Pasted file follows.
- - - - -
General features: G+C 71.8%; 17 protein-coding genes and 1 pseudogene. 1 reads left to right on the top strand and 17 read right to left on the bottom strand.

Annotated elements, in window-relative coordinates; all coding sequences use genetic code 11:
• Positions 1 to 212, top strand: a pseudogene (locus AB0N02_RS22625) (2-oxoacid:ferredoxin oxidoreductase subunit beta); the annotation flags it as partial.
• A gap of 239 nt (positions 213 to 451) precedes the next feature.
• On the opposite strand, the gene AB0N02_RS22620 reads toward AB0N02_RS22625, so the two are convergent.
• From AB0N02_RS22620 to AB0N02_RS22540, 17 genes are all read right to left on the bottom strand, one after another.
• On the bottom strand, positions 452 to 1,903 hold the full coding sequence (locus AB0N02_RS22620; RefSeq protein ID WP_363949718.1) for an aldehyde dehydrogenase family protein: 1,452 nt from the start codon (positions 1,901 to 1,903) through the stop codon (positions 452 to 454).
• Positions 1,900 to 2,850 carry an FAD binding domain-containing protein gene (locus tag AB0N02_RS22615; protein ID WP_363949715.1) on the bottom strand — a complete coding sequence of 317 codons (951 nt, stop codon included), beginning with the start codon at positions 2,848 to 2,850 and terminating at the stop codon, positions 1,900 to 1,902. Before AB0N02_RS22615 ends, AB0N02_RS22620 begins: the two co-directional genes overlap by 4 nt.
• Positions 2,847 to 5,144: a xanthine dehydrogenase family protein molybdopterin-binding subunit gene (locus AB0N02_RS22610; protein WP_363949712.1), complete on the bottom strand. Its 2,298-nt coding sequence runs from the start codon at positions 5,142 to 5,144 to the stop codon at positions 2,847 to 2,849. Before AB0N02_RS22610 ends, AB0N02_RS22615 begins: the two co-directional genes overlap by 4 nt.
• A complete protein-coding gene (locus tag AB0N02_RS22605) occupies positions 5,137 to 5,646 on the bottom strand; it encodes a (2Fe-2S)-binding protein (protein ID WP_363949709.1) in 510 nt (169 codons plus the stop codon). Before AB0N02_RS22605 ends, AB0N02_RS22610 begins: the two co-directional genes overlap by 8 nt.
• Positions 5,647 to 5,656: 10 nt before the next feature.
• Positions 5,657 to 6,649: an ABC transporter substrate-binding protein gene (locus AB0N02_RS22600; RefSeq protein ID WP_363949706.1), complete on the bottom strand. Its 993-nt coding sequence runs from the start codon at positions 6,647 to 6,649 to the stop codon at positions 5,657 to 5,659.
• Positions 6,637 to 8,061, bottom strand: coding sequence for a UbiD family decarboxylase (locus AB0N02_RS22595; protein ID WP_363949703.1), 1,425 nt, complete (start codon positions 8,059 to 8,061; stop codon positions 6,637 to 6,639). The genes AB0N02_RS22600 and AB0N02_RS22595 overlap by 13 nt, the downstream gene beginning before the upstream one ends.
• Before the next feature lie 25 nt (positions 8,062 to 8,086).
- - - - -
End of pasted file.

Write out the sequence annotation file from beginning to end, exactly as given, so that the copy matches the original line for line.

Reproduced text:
General features: G+C 71.8%; 17 protein-coding genes and 1 pseudogene. 1 reads left to right on the top strand and 17 read right to left on the bottom strand.

Annotated elements, in window-relative coordinates; all coding sequences use genetic code 11:
• Positions 1 to 212, top strand: a pseudogene (locus AB0N02_RS22625) (2-oxoacid:ferredoxin oxidoreductase subunit beta); the annotation flags it as partial.
• A gap of 239 nt (positions 213 to 451) precedes the next feature.
• On the opposite strand, the gene AB0N02_RS22620 reads toward AB0N02_RS22625, so the two are convergent.
• From AB0N02_RS22620 to AB0N02_RS22540, 17 genes are all read right to left on the bottom strand, one after another.
• On the bottom strand, positions 452 to 1,903 hold the full coding sequence (locus AB0N02_RS22620; RefSeq protein ID WP_363949718.1) for an aldehyde dehydrogenase family protein: 1,452 nt from the start codon (positions 1,901 to 1,903) through the stop codon (positions 452 to 454).
• Positions 1,900 to 2,850 carry an FAD binding domain-containing protein gene (locus tag AB0N02_RS22615; protein ID WP_363949715.1) on the bottom strand — a complete coding sequence of 317 codons (951 nt, stop codon included), beginning with the start codon at positions 2,848 to 2,850 and terminating at the stop codon, positions 1,900 to 1,902. Before AB0N02_RS22615 ends, AB0N02_RS22620 begins: the two co-directional genes overlap by 4 nt.
• Positions 2,847 to 5,144: a xanthine dehydrogenase family protein molybdopterin-binding subunit gene (locus AB0N02_RS22610; protein WP_363949712.1), complete on the bottom strand. Its 2,298-nt coding sequence runs from the start codon at positions 5,142 to 5,144 to the stop codon at positions 2,847 to 2,849. Before AB0N02_RS22610 ends, AB0N02_RS22615 begins: the two co-directional genes overlap by 4 nt.
• A complete protein-coding gene (locus tag AB0N02_RS22605) occupies positions 5,137 to 5,646 on the bottom strand; it encodes a (2Fe-2S)-binding protein (protein ID WP_363949709.1) in 510 nt (169 codons plus the stop codon). Before AB0N02_RS22605 ends, AB0N02_RS22610 begins: the two co-directional genes overlap by 8 nt.
• Positions 5,647 to 5,656: 10 nt before the next feature.
• Positions 5,657 to 6,649: an ABC transporter substrate-binding protein gene (locus AB0N02_RS22600; RefSeq protein ID WP_363949706.1), complete on the bottom strand. Its 993-nt coding sequence runs from the start codon at positions 6,647 to 6,649 to the stop codon at positions 5,657 to 5,659.
• Positions 6,637 to 8,061, bottom strand: coding sequence for a UbiD family decarboxylase (locus AB0N02_RS22595; protein ID WP_363949703.1), 1,425 nt, complete (start codon positions 8,059 to 8,061; stop codon positions 6,637 to 6,639). The genes AB0N02_RS22600 and AB0N02_RS22595 overlap by 13 nt, the downstream gene beginning before the upstream one ends.
• Before the next feature lie 25 nt (positions 8,062 to 8,086).